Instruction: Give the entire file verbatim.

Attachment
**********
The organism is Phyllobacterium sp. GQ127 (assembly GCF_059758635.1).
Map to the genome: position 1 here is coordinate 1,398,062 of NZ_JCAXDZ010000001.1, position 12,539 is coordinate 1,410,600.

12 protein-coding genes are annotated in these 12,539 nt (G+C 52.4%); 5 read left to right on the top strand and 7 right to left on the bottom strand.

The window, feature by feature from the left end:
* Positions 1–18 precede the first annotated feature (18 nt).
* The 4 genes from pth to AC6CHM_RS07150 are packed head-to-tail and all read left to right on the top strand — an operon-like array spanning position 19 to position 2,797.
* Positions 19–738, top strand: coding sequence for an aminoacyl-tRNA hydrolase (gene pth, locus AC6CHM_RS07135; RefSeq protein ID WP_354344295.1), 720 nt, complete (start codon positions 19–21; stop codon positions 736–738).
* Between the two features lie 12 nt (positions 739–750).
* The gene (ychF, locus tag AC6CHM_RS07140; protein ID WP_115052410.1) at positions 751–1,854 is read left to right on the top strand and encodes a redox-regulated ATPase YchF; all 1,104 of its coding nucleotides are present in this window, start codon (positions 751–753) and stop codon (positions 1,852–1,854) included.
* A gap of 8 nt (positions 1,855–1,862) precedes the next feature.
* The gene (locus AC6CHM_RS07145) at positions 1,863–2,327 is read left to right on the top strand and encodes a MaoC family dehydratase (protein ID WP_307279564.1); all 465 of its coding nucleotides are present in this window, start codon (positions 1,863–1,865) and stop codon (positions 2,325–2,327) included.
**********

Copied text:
The organism is Phyllobacterium sp. GQ127 (assembly GCF_059758635.1).
Map to the genome: position 1 here is coordinate 1,398,062 of NZ_JCAXDZ010000001.1, position 12,539 is coordinate 1,410,600.

12 protein-coding genes are annotated in these 12,539 nt (G+C 52.4%); 5 read left to right on the top strand and 7 right to left on the bottom strand.

The window, feature by feature from the left end:
* Positions 1–18 precede the first annotated feature (18 nt).
* The 4 genes from pth to AC6CHM_RS07150 are packed head-to-tail and all read left to right on the top strand — an operon-like array spanning position 19 to position 2,797.
* Positions 19–738, top strand: coding sequence for an aminoacyl-tRNA hydrolase (gene pth, locus AC6CHM_RS07135; RefSeq protein ID WP_354344295.1), 720 nt, complete (start codon positions 19–21; stop codon positions 736–738).
* Between the two features lie 12 nt (positions 739–750).
* The gene (ychF, locus tag AC6CHM_RS07140; protein ID WP_115052410.1) at positions 751–1,854 is read left to right on the top strand and encodes a redox-regulated ATPase YchF; all 1,104 of its coding nucleotides are present in this window, start codon (positions 751–753) and stop codon (positions 1,852–1,854) included.
* A gap of 8 nt (positions 1,855–1,862) precedes the next feature.
* The gene (locus AC6CHM_RS07145) at positions 1,863–2,327 is read left to right on the top strand and encodes a MaoC family dehydratase (protein ID WP_307279564.1); all 465 of its coding nucleotides are present in this window, start codon (positions 1,863–1,865) and stop codon (positions 2,325–2,327) included.